Week Three Blog
Plumwood thinks that power stems from social organization, and that power is formed through hierarchies. She also believes that power is formed from a dualistic way of thinking. It's when one subject or group of people is compared to another as being better or worse.
In the case of norms, we try to fit these norms as a society. We work, whether we know it or not, to fit in with what the norms are. By fitting these norms it is then when we compare things and make one better or more important than the other which creates dualistic power. The norms create what each group is like and that leads to "giving" certain groups more power by finding the differences between them and other groups.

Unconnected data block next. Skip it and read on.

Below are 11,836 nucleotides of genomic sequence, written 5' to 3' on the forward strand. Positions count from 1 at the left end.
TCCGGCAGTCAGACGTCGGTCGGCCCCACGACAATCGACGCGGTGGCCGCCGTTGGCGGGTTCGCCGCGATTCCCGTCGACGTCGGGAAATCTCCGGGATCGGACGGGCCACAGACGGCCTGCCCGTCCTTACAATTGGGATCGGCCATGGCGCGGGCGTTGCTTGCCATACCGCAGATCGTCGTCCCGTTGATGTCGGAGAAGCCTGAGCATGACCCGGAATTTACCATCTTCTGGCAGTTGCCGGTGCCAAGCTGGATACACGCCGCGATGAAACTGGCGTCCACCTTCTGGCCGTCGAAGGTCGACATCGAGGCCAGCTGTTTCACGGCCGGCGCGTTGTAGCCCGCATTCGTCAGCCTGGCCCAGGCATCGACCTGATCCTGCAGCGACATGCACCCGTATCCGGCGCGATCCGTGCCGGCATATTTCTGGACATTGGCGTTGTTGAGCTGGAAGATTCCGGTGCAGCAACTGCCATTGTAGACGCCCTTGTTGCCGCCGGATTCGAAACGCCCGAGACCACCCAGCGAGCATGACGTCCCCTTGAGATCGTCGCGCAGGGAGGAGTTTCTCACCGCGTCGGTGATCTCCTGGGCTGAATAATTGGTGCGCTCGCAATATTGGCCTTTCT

This affects how we live, because as we "do" gender we are performing in order to fit the norms. We "do" gender in order to be acknowledged as something in our society. We want to be recognizable. By doing this we are fitting into the groups that are then compared with one another. By doing gender we are just fitting ourselves into groups that may have more power or less power than other groups. This is how we work, this is how our society works. It's natural and it's something everyone does, but by making certain groups have more power than others it creates differences in a dominating and sometimes overpowering way.